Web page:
Trust has declined across all Australian institutions according to the 2022 Edelman Trust Barometer.
Trust levels in business have fallen by 5%, NGOs 4%, Government 9% and the media 8%. Business and NGOs are still in overall positive territory although government is on the borderline with a 52% trust rating. The media is in negative territory with only 43% trusting it.
There are big differences in generational trust attitudes. With government 60% of Millennials don’t trust it- the score having fallen 5% in a year. Generation X (born in the mid-1960s) trust levels of government have fallen 16% and Boomers 4%.
A clear majority of Millennials distrust business and their trust level has fallen 5% in a year while Generation Z (born very late 1990s and early 2000s) has dropped 2% while Generation X trust levels have fallen 9%. Boomers trust business 1% more than they did a year ago but their overall trust ranking is only 59%.
Boomers trust level of the media has only dropped 2 percentage points – but that takes it from 40% to 38%. As this generation may be the last cohort using mainstream media that’s bad news for the media. Gen Z trust level is 35% having dropped 16 points, Millennial’s down 8% to 50% and Generation X down 10% to 45%.
All cohorts have majority trust in NGOs but Gen X trust in NGOs has dropped 14%.
The Trust Barometer also looked at the extent to which sectors were seen as divisive by measuring whether they were a divisive force in society or a unifying force.
The media were in terrible condition with 55% thinking they were a divisive force and only 26% a unifying force. Government was seen as divisive by 52% and unifying by 30%. Business and NGOs were both in positive territory with a positive difference between being a unifying versus a dividing force – 7% for business 9% for NGO.
All the media is in trust trouble. Only 48% (down 9 %) trust traditional media, search engines are trusted by 47% (down 10%), owned media 33% (down 1%) and social media 24% (down 7%).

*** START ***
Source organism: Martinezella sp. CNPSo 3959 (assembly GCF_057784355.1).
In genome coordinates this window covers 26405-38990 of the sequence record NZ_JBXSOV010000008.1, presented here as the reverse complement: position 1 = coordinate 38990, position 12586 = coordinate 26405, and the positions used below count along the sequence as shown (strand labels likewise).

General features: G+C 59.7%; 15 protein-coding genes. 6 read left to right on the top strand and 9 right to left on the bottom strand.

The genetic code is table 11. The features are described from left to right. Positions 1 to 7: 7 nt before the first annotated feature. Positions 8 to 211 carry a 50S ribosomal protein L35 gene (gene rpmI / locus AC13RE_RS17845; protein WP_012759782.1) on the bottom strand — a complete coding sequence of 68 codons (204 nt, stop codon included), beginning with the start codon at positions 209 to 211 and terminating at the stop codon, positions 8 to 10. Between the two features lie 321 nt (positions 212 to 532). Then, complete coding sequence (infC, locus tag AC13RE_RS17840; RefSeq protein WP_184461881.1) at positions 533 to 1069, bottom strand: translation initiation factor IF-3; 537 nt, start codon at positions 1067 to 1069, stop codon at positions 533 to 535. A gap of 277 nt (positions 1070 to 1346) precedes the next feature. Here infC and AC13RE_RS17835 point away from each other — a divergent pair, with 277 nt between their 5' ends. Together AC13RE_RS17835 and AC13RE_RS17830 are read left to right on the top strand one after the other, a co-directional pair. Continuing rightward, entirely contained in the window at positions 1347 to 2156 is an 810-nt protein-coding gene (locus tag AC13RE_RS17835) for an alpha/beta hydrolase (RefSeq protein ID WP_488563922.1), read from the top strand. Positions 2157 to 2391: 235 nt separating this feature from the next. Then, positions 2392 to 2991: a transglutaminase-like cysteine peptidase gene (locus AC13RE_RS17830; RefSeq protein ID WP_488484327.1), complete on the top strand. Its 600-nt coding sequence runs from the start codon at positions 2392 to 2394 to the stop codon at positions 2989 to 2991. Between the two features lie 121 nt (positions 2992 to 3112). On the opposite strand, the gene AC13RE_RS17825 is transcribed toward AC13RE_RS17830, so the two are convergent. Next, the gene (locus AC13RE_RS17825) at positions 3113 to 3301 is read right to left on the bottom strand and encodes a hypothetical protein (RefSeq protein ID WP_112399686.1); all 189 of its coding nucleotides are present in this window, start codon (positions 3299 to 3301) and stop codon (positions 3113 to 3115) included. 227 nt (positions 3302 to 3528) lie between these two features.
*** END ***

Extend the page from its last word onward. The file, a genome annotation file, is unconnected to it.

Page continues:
The least trusting countries for traditional media are the US, Japan and Australia. For search engines they are Russia, Japan, South Korea and the US. France, Germany and Canada are the least trusting countries when it comes to social media.
When asked what evidence you are more likely to believe 55% say my tendency is to distrust until I see evidence that something is trustworthy.
65% thought that journalists and reporters were purposely trying to mislead people by saying things they know are false or gross exaggerations; 61% thought that about business leaders, and 61% (up 3%) thought it about ‘my country’s leaders’
Personal trust in journalists, government leaders and CEOs was down with the biggest drop for journalists and government leaders.
The most trusted were people in my own local community, national health authorities, scientists and co-workers.
In another finding 61% of people think that people in Australia lack the ability to have constructive and civil debates about issues they disagree on. It’s not too hard to discern from the other report findings who they think is to blame for that.
When it comes to solving society’s problems no institution gets positive support although business and NGOs are on the border line with 49% saying they could co-ordinate cross-institutional efforts to solve societal problems.